|Katie [center] in the film A Tree Grows in Brooklyn, 1945|
Katie Rommely is one of four daughters born to Austrian immigrants. Her mother, though illiterate, is full of the stories, myths and legends of the old country. Katie relies much on her mother’s wisdom, though her father is a curmudgeon who won’t allow English spoken in his house.
Katie does learn to read. She falls in love with John Nolan, a sweet Irish singer and dancer, stealing him away from her best friend. They spend their first year cleaning a Brooklyn schoolhouse together and having fun. But when Katie becomes pregnant first with Francie, and then with Cornelius (Neeley) it becomes clear that Johnny is not cut out to be a provider. He drinks with or without provocation. When he causes a ruckus trying to dry out, Katie turns to her sister Sissy for assistance. Sissy coaxes him back to health with sips of whiskey, but the Nolans move because Katie is too ashamed to stay in the neighborhood.
Katie finds work cleaning her own and two tenement buildings nearby. At her mother’s suggestion, she reads a page of the Bible and a page of Shakespeare to her children every night. She is determined that her children will do better than she has. The family lives from hand to mouth and some nights there is no food at all. At these times, Katie tries to make a game of it, telling the children they are explorers down to their last provisions. Katie allows them to throw away food also, knowing it gives Francie a feeling of luxury to pour her coffee down the drain. Some nights Johnny brings home lobster and caviar from his singing waiter jobs and Katie and Johnny talk the night away.
A piano is left in a house they are renting, so Katie gets her neighbors to teach her children and herself to play. As Francie develops a “bad case of growing up,” Katie answer’s Francie’s questions honestly. When a known rapist and murderer tries to get Francie in their entryway, she freezes, but Katie comes down the stairs with a gun and shoots him.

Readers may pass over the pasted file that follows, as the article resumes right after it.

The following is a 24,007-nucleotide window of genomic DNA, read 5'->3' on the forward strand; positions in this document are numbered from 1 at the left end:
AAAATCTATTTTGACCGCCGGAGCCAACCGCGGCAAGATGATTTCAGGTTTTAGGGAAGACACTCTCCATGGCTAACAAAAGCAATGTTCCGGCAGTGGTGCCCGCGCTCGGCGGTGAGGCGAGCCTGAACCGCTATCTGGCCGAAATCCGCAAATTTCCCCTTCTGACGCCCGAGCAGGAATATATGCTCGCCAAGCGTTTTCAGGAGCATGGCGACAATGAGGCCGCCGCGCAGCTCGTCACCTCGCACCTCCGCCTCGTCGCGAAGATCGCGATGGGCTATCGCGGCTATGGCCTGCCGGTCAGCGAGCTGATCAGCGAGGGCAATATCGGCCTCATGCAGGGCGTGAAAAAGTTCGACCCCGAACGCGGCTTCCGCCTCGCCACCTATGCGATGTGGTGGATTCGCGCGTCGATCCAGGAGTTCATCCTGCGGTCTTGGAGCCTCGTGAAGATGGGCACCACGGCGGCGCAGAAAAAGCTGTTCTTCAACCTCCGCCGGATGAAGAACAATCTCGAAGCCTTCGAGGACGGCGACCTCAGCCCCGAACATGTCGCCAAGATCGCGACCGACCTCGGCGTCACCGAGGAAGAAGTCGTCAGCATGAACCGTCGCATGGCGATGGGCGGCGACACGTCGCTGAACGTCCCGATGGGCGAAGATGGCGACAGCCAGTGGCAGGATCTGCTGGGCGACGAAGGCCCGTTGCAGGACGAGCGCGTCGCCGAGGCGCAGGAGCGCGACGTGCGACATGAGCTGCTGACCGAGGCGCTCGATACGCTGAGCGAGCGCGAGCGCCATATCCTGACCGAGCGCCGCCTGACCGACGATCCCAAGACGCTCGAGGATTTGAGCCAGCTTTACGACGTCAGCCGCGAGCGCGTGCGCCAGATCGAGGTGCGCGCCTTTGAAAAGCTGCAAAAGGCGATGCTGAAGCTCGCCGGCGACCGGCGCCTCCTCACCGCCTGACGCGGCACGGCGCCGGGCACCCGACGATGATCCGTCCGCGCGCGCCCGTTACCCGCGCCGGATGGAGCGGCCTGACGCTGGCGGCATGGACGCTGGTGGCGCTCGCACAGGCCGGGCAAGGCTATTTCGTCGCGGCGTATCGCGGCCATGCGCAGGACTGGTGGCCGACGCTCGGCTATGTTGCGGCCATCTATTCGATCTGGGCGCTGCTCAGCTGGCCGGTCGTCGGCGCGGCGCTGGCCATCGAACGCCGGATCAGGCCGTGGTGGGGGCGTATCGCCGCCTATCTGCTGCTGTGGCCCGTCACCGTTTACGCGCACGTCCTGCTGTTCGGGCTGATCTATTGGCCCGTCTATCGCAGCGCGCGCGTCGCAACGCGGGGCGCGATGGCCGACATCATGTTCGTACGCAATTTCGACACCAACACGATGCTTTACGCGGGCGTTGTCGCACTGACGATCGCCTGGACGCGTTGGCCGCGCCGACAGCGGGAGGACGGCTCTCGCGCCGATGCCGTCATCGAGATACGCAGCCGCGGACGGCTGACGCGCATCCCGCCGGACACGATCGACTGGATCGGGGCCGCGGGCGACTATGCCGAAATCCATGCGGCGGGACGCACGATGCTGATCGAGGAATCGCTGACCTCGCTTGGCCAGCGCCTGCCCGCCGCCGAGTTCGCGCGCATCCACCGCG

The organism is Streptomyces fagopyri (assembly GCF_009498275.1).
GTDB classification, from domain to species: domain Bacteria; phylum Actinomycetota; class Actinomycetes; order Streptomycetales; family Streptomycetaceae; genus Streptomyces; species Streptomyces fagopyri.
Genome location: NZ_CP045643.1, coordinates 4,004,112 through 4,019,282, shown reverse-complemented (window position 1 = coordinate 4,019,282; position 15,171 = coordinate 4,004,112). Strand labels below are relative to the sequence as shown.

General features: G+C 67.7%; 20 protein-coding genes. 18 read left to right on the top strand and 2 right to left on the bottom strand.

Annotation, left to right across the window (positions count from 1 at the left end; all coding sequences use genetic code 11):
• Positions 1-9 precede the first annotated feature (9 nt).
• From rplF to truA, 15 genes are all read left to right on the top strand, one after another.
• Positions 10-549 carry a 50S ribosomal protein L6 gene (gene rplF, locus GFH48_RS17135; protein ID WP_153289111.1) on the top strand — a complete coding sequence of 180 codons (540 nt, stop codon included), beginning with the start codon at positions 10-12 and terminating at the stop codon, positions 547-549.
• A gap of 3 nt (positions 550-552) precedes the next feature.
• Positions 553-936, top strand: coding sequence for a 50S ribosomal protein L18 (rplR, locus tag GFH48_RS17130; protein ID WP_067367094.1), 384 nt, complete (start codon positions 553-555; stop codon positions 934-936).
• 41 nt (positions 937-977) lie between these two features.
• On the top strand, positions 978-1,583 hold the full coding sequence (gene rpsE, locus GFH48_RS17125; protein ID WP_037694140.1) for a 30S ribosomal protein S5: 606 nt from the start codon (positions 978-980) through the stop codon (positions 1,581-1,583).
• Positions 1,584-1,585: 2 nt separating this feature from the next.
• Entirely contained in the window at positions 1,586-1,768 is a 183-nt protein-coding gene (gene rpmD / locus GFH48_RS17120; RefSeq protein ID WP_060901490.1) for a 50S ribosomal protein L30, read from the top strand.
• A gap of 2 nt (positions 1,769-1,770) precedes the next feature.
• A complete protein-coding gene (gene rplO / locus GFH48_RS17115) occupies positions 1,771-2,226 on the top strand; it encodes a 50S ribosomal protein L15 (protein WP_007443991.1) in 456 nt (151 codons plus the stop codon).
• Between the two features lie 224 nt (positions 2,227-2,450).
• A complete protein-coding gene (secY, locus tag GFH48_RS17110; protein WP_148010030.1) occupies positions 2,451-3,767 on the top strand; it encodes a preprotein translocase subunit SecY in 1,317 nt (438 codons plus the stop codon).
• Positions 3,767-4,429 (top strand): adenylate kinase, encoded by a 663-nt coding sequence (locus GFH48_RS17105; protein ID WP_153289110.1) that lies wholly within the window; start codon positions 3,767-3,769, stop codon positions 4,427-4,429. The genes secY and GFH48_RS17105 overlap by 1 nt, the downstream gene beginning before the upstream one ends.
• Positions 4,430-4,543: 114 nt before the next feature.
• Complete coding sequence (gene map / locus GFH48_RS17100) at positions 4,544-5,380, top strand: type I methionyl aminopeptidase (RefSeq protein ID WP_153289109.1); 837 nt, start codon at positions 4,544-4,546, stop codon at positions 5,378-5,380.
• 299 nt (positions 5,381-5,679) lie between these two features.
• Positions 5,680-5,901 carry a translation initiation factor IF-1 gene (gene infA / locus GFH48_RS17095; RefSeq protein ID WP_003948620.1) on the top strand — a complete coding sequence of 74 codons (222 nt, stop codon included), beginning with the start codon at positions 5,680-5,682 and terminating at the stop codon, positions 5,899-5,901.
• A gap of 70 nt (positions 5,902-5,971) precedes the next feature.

When Katie becomes pregnant again, Johnny loses himself, dying of pneumonia. Katie gives him a fine funeral, paid for with the insurance money. She does not know where to turn for money, but the children get odd jobs and this keeps them through her pregnancy. Little Laurie is born with the help of her sisters. Francie and Neeley graduate from eighth grade and Katie manages to give them a party at an ice cream parlor.
That summer, Francie begins full time work as a flower maker, then as a reader at a clipping service. She says she is two years older than she is, but she is so fast she is given the top job. When school starts, Katie insists Neeley go, but Francie continues working. Katie knows that Francie will succeed on her own, though Neeley needs more help. He is a good ragtime piano player by this time. When the clipping service fails, Francie works as a teletypist. They are no longer hungry and have money to spend, but Katie puts some of the money aside for Francie’s education.
Katie and McShane, a policeman, keep an eye on each other for years. When his wife dies and he quits the force, McShane asks Katie to marry him. Her youngest daughter Laurie will take his name, but he doesn’t expect to replace Johnny as Francie and Neeley’s father. Francie refuses to go to high school as she feels to old for it. Instead she qualifies for college and departs for Ann Arbor, while Katie, Neeley and little Laurie move into McShane’s big house. Katie will no longer need to clean houses.
“Smith’s achievement is to make [Katie’s] steely resolve, her fierce sense of reality, her struggle with her own character, not only comprehensible, but admirable,” said Robert Cornfield in a 1999 review of the book. Betty Smith told her daughter she is writing her childhood “as it should have been.” The ingredient which Smith lays on thick is love. Though poverty affects everything, the characters are loving and faithful to each other. Katie is sad she has learned Johnny is worthless, but she still loves him and fosters love of him in her children.
I myself came late to the reading of this book. The thickness of the relationships portrayed, the holidays, the songs people sang together, their pride combat the sadness, sordidness and dirt of the early immigrant melting pot. Telling it as straight as she can, Betty Smith’s prose builds rather than destroys. An aspirational story appropriate to the times.